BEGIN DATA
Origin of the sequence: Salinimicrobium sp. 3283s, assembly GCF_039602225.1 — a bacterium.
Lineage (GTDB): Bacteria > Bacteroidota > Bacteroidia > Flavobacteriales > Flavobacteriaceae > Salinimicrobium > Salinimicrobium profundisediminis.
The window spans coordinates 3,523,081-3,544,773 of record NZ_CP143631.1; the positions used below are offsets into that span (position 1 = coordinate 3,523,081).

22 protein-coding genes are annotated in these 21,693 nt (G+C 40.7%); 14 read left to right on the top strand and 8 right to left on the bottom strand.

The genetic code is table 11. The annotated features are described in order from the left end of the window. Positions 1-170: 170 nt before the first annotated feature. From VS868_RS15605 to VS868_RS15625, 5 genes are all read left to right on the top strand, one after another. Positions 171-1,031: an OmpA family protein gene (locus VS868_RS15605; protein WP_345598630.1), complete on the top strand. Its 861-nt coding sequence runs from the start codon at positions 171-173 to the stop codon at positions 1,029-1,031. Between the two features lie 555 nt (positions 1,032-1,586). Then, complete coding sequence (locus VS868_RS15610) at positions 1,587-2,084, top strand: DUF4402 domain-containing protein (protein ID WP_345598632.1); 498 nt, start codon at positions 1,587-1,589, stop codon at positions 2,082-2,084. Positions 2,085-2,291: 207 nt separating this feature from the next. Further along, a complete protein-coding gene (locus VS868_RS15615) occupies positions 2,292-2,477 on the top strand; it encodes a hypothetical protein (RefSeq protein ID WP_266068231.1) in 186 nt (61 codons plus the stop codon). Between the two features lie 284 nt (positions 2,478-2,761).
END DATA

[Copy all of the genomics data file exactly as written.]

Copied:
Origin of the sequence: Salinimicrobium sp. 3283s, assembly GCF_039602225.1 — a bacterium.
Lineage (GTDB): Bacteria > Bacteroidota > Bacteroidia > Flavobacteriales > Flavobacteriaceae > Salinimicrobium > Salinimicrobium profundisediminis.
The window spans coordinates 3,523,081-3,544,773 of record NZ_CP143631.1; the positions used below are offsets into that span (position 1 = coordinate 3,523,081).

22 protein-coding genes are annotated in these 21,693 nt (G+C 40.7%); 14 read left to right on the top strand and 8 right to left on the bottom strand.

The genetic code is table 11. The annotated features are described in order from the left end of the window. Positions 1-170: 170 nt before the first annotated feature. From VS868_RS15605 to VS868_RS15625, 5 genes are all read left to right on the top strand, one after another. Positions 171-1,031: an OmpA family protein gene (locus VS868_RS15605; protein WP_345598630.1), complete on the top strand. Its 861-nt coding sequence runs from the start codon at positions 171-173 to the stop codon at positions 1,029-1,031. Between the two features lie 555 nt (positions 1,032-1,586). Then, complete coding sequence (locus VS868_RS15610) at positions 1,587-2,084, top strand: DUF4402 domain-containing protein (protein ID WP_345598632.1); 498 nt, start codon at positions 1,587-1,589, stop codon at positions 2,082-2,084. Positions 2,085-2,291: 207 nt separating this feature from the next. Further along, a complete protein-coding gene (locus VS868_RS15615) occupies positions 2,292-2,477 on the top strand; it encodes a hypothetical protein (RefSeq protein ID WP_266068231.1) in 186 nt (61 codons plus the stop codon). Between the two features lie 284 nt (positions 2,478-2,761).